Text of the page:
My most recent trip to Replacements, Ltd. was last December 31. I didn’t intend to go on New Year’s Eve, but I don’t like New Year’s Eve—the mandated reflection on your life, the unreasonable expectations for fun—so it’s possible that on this most unpleasant of days, I instinctually made my way to a place I love. I called beforehand, just to make sure they were open, and then I set off for Exit 132 on I-40 East.
Replacements sells china, crystal, silver, and dishes, though “sells” hardly encompasses the scope of this fortress of dishes 40 minutes from my home in Winston-Salem, North Carolina. The store’s total inventory is 11 million pieces.
I have been collecting dishes for many years. The pantry off my kitchen is filled with dishes. The cupboards in the kitchen are filled with dishes. The sideboard and china cabinet in the dining room are filled with dishes. My own inventory consists of probably about 60 dinner plates, 80 side plates, and maybe 40 bowls (not counting larger serving bowls). Then there are the very little plates—maybe 25 of those. And another 20 or so very little bowls. And vases. I would say 35 of those. Plus about 45 mugs and 25 teacups, some with saucers. I won’t go into candlesticks. Or platters.
I live in a 1920s red-shingled house on a quiet street. I bought the house five years ago, not because I wanted to buy a house (I didn’t), but because I happened to see it one day. It was cute and cheap, and I could see myself in it. But more than that, I could see my things in it. And over the years, my house has become a house of things, a repository of my collections.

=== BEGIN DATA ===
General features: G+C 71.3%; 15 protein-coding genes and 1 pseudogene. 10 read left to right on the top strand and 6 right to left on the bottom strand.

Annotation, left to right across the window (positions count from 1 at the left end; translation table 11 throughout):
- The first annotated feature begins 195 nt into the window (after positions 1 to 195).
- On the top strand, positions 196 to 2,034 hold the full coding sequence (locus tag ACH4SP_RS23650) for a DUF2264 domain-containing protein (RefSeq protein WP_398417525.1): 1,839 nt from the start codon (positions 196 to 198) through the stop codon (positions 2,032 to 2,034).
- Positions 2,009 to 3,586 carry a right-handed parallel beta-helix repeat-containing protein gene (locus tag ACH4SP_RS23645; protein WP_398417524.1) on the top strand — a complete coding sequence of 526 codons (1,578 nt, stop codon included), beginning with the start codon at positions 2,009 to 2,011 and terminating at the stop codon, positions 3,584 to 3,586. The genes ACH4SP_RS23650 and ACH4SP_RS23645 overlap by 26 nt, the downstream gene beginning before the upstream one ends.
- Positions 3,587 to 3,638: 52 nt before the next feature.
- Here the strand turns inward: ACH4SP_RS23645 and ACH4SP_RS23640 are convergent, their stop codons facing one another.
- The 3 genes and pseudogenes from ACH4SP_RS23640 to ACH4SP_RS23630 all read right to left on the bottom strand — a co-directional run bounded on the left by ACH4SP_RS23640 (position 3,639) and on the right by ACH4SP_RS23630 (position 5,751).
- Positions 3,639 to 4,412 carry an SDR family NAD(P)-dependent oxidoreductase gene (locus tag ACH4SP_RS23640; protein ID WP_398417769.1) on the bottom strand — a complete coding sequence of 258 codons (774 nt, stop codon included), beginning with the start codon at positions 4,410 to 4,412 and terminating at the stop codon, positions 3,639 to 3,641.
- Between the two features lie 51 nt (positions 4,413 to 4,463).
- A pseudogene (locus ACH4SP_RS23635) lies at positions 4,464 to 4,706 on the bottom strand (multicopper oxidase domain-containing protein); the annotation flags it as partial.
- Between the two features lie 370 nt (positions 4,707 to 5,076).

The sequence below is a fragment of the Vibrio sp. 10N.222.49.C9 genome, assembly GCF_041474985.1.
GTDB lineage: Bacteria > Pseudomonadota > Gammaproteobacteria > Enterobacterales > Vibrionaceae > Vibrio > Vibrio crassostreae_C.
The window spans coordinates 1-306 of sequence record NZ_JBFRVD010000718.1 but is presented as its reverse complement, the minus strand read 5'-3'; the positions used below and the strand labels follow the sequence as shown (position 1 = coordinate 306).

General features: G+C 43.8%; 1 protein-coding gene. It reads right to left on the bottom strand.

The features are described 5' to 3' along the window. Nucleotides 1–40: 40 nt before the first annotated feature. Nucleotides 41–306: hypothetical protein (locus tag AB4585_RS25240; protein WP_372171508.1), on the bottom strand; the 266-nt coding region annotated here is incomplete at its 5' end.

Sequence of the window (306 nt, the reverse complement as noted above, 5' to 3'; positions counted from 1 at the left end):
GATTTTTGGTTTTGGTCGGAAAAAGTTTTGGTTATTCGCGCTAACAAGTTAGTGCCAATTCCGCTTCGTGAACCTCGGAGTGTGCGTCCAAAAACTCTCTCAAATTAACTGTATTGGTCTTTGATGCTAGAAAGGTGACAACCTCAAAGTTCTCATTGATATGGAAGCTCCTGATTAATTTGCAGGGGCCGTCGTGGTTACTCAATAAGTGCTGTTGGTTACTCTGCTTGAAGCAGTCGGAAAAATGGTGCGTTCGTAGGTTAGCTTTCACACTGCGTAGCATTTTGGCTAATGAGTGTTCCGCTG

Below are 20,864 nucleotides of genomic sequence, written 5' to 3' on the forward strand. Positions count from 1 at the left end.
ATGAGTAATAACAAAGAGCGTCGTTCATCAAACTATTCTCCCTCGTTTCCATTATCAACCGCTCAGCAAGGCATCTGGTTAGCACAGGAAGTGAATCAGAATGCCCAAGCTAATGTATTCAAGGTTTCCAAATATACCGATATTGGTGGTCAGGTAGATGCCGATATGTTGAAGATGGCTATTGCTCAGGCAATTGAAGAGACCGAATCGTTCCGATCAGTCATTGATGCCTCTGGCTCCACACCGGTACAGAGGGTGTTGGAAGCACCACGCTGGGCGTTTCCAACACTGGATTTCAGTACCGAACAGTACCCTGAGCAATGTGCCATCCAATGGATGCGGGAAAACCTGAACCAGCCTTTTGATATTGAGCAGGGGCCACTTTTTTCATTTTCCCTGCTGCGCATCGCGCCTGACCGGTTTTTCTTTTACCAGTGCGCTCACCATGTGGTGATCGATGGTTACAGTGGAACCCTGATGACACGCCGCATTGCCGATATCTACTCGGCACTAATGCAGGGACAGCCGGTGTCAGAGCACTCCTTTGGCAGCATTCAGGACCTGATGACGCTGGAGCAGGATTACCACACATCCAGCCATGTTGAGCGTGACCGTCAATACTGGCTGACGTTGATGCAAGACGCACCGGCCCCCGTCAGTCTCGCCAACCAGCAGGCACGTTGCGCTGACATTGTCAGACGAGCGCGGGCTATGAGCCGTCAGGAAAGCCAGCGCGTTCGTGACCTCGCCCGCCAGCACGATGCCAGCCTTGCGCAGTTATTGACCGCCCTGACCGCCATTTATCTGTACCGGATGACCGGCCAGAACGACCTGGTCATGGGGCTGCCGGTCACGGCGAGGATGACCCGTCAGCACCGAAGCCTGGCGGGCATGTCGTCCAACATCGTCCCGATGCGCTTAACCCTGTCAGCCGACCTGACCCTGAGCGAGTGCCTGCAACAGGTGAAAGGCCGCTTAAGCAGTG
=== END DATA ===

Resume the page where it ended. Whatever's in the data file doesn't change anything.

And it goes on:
I don’t collect plates, bowls, platters, mugs, teacups, and glassware because they are valuable. Mine aren’t. They are usually a buck or a couple of bucks each. And I don’t collect them because they are all useful—or even used. I live by myself, and although I have friends over, I don’t throw large dinner parties. Even if I did, it would be impossible to use every dish, as it is impossible for a book collector to read all of her books. And this is a good thing.
I collect dishes because they figure so much into our daily lives that they’re almost invisible. Yet many people remember the dinnerware they grew up with. Or their grandmother’s china. Or the dishes at a favorite restaurant. I love how dishes can hold memories and even invoke former versions of ourselves. Almost all of my dishes are second-hand, so they hold both my own memories and the memories of strangers. Sometimes I stand over the sink, washing one of my dinner plates and thinking of all the times I have used it and all the people who have used it before me.
Many of my dishes are from Replacements, and most are vintage. On this last trip, I bought a blue oval plate emblazoned with TAD’S STEAKS. When I got home, I called the Tad’s Steaks in San Francisco and in New York City, but the plate isn’t from either restaurant. I also bought a stack of mismatched side plates for a dollar each. One is marked “LGH” on the brown outline of a leaf. The unknown histories of these objects add to their charm.